The following edited extracts are from the 20th revision of The Dr. Alister MacKenzie Chronology 1870 – 1934 by the MacKenzie Research Group:
In late August/early September 1913 MacKenzie visited the proposed site of a new course that was being considered by the Corporate Property Committee of the Scarborough Town Council.
MacKenzie recommended to a meeting of this committee ‘that the land at Wheatcroft, which is on the South Cliff beyond Holbeck Gardens, should be purchased, but the subject was adjourned for further consideration.’
This site appears the same as the one on which the Scarborough South Cliff course was constructed shortly after WW1. The Committee later voted to proceed with the proposal by 10 votes to 9.
In January 1921 MacKenzie was appointed a director of Scarborough South Cliff Golf Club Ltd. and later became a member of the Club Committee.
On 16 May 1920 MacKenzie attended the official opening of the new course and the exhibition matches (morning and afternoon) between Havers, Hallam, Day and Rhodes, and spoke at the luncheon which was held at the Prince of Wales Hotel, Scarborough between the matches.
According to the Scarborough Mercury and Yorkshire Post, ‘Dr. Mackenzie predicted that the course would be a great success. Some of the views of the course, he said, were the most beautiful of any course in the kingdom. He knew of no club more likely to be a success than the Scarborough Golf Club. Mr. Harris, the contractor, also responded.’
In the modern era, cliff erosion towards the 9th and 10th holes caused the course to be modified during the 1980s with the creation of new 16th and 17th holes. At the start of the new millennium, work on the new Scarborough to Filey Road led to changes to the 3rd hole and new holes at the 11th and 12th.
South Cliff is a nice course and one of very contrasting holes. Firstly in the main I thought the course was good, it had an interesting layout and certainly from the holes by the sea some fantastic views.
Teeing off on the first hole you are playing a short par 4 with a lake half way down with a fountain in, which I was not a fan of, and holes 2 and 3 are not anything to write home about either. You do then have to cross over a main road and walk through some houses but on doing this you are presented with the sea holes.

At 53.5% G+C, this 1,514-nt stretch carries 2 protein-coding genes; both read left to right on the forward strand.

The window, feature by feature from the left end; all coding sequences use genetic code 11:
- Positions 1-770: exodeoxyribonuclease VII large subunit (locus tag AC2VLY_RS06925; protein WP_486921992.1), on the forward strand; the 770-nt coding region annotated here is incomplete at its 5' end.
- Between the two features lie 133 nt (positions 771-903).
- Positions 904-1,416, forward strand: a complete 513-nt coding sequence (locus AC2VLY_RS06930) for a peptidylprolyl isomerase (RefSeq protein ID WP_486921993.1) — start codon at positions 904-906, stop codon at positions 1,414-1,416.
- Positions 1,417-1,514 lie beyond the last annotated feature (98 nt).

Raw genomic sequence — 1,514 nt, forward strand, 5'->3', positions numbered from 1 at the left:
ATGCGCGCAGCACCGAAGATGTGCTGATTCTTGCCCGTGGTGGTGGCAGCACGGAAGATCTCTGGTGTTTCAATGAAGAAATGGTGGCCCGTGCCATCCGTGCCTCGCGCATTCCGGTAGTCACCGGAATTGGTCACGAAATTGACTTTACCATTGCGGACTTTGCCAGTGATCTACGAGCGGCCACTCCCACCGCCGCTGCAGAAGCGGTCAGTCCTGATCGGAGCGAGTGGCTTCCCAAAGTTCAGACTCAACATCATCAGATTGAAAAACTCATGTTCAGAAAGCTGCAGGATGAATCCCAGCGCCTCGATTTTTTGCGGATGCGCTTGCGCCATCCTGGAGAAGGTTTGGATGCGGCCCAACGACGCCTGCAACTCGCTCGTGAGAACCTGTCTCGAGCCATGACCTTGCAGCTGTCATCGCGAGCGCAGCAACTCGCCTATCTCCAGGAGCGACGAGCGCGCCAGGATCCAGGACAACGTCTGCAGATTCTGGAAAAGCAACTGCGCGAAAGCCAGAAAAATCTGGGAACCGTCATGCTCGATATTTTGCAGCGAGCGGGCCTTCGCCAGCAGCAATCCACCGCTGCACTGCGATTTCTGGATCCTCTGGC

The first of the sea holes is a tricky little par 4, which really requires you to have played the hole before to work out what you need to do. On completing this you are presented with the 5th hole, which has a fantastic tee shot and great views. The remaining holes on this part of the course are all good with the 7th being a really good par 3 across a valley.
Once you cross back over the course becomes more treelined. The 11th is a bit of a love it or leave hole in my mind, it plays downhill off the tee and then back up hill for the approach. Not a bad hole just not my favourite, but 12 is a good par 4 which really needs to be played long with a draw to have a chance or you are in trouble. 13 and 14 are nice but the course finishes really well. 15 is a great driving hole and as we stood on the tee working out how much of the corner we should take, my playing partner noted that if it was 10 degrees hotter you might think you are in Spain. 16 is a tough par 5 asking for distance and placement and 17 is another strong par 3 playing uphill and almost blind over the edge of trees to the green. 18 is a nice finishing hole that plays to the club house where the 19th sits on the 1st floor with a big balcony where you can enjoy a post round drink and watch people tee off on 1 and play down 18 at the same time.
Overall the course certainly fits slap bang into the 3.5 ball ranking for me.
Scarborough South Cliff is one of several clifftop courses along the East Coast of Yorkshire. There are two, arguably three, distinct sections to the course. Holes 1-3 are played on the West side of the busy Filey Road and are positively parkland in nature. A small pond interferes with your tee-shot at the first, whilst out-of-bounds is in close proximity at the second and third. Each of the trio has good green complexes which can be tricky to find and hold.
After a good trek through a residential area you then have holes 5-10 on the seaward side of the road and these are more open but still play over the same meadow type of grass. These more exposed holes feature spots of gorse and I can imagine will be as delightful on a nice sunny day as they are brutal on a fierce day with an easterly blowing off the North Sea.
We return to the inland holes (did I mention it’s quite a walk?) and play the 11th and 12th which have a slightly different feel to the other holes on this side of the road. They were built in 2002 to accommodate the new main road, which slices the course in two, and have a much more modern, almost American, feel to them. Frankly, they are not good holes. The steep incline in front of the 10th (which admittedly has a nice drive) is way too severe for a 450-yard par-four played uphill whilst the bunkering down the 11th is at best awkward.
Thankfully, this is a momentary blip as we play some enjoyable golf over the closing stretch through a tree-lined valley with some sloping fairways. The highlight is the superb par-three 17th where the green sits nicely in the hillside and is framed beautifully by mature trees. It’s possible to fire directly at the pin or alternatively you can feed it in from the left – the one thing you mustn’t do is miss it right!
There are some fine moments at South Cliff with a handful of excellent, raised green complexes with interesting putting surfaces. All-in-all Scarborough South Cliff provides an interesting concoction of golf and offers an extremely warm welcome to visiting golfers.
Ed is the founder of Golf Empire – click the link to read his full review.